Talkspace is a mobile (and web) based Online Therapy app which provides counselling to people experiencing a vast range of emotional distress: depression, anxiety, relationship issues, eating disorders etc. The program provides communication plans with a specific licensed therapist. However, unlike traditional psychotherapy which mostly incorporates weekly meetings, these plans are leaned on an ongoing messaging based communication between the user and the therapist. All plans include unlimited text messages to the therapist and differ in the number of daily therapist responses (1-2) and live sessions (none, once a month, 4 times a month). The program begins with an intake, in which a Talkspace representative collects some information regarding the main reasons the user seeks therapy for, and presents the user with the basics of the different plans. After selecting a desired plan, a few therapists are offered for the user to choose from. With the subscription, additional features include: messaging based peer support group moderated by a licensed therapist, tips sent by email on how to best utilize Talkspace.
Talkspace is an easy to use program, suitable for users experiencing mild to moderate emotional distress. Talkspace tries to make therapy more available, flexible and convenient to those who need it. In that aspect, the program is well designed and offers a highly available therapeutic experience. However, when reviewing a program like Talkspace, it’s important to note that an important part of the experience relies on the specific characteristics of the live therapist. In the current review – which focused on the basic plan of text messages only – although the program offered three therapists to choose from, only one of them was actually available, which eliminated the sense of selection. The therapist was friendly and accommodating, and the correspondence was professional and to the point. However, it seems that a large part of the “in-person” therapeutic relationship formed in a face-to-face therapy is very difficult to create through text messaging alone. The text based correspondence of unlimited text messages sent to the therapist vs. 1-2 messages a day in response, creates a fragmented communication. For example, one may text their therapist in the morning and get a response in the afternoon, followed by another text and another delayed response. This form of fragmented communication, which resembles letter correspondence more than therapy, might not allow an in depth personal process as the term “therapy” that is offered by the program suggest. For users inexperienced with therapy, who do not know how to approach the process and make the best out of it, this could be especially challenging.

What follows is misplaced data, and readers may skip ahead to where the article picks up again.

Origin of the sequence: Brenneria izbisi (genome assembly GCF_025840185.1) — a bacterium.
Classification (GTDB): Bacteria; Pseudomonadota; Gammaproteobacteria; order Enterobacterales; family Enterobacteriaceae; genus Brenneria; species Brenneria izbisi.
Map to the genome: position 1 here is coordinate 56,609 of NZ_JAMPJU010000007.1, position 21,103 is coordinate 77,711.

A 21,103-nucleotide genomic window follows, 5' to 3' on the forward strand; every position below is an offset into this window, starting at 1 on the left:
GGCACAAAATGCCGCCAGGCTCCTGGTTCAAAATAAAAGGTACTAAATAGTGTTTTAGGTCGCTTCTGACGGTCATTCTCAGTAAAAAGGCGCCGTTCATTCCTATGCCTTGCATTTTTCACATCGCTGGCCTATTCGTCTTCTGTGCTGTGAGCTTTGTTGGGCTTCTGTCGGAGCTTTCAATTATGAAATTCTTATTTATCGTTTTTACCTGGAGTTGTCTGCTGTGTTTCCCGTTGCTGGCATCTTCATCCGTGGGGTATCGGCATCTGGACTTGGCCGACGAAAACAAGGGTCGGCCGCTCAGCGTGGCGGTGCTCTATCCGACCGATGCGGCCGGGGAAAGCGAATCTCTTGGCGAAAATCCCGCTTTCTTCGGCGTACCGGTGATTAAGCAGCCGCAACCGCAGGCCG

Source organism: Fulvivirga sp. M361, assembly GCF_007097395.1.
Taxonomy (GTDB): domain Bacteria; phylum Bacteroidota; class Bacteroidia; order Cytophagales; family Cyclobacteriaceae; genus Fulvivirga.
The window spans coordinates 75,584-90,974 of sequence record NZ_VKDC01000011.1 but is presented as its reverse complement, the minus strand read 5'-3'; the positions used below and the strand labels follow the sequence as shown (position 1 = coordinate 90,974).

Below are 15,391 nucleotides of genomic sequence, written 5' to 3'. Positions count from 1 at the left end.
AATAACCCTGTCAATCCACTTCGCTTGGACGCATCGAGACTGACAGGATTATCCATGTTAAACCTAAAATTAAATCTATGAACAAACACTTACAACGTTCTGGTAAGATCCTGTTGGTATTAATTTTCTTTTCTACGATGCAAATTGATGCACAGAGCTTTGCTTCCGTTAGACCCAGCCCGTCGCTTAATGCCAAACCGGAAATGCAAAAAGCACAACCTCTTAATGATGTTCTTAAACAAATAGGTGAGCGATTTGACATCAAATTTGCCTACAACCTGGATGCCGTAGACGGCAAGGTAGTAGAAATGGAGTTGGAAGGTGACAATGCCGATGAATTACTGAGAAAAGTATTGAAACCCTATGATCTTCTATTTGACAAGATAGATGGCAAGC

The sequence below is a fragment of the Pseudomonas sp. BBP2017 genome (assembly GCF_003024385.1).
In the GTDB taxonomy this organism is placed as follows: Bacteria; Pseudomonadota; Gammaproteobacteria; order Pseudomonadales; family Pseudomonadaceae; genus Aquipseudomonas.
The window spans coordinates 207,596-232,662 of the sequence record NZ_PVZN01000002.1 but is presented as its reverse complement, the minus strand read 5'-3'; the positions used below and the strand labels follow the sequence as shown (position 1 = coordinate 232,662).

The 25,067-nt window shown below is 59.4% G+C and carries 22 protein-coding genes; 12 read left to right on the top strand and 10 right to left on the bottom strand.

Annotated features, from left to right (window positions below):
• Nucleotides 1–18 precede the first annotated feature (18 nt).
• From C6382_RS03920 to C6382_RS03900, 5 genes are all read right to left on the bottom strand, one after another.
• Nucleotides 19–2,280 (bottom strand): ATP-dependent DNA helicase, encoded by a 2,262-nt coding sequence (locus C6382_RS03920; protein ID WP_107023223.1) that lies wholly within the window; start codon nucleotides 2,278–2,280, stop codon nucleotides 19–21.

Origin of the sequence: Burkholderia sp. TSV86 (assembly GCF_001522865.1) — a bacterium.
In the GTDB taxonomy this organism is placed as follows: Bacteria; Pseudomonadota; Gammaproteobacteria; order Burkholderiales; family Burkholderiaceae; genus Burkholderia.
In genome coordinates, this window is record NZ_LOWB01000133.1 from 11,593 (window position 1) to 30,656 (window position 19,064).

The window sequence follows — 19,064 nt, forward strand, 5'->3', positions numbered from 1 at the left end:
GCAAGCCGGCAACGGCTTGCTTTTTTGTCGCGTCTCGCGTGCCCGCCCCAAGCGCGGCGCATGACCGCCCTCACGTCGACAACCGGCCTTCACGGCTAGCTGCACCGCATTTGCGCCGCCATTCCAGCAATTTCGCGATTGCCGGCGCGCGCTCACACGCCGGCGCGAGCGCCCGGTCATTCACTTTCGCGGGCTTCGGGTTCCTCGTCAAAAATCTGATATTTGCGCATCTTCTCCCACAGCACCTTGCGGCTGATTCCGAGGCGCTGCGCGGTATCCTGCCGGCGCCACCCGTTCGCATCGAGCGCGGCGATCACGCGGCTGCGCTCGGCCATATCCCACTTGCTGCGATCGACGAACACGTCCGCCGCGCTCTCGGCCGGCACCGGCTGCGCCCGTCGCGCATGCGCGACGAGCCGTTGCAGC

As Talkspace offers a therapy in an online platform, it is recommended to avoid combining the program with an existing therapy.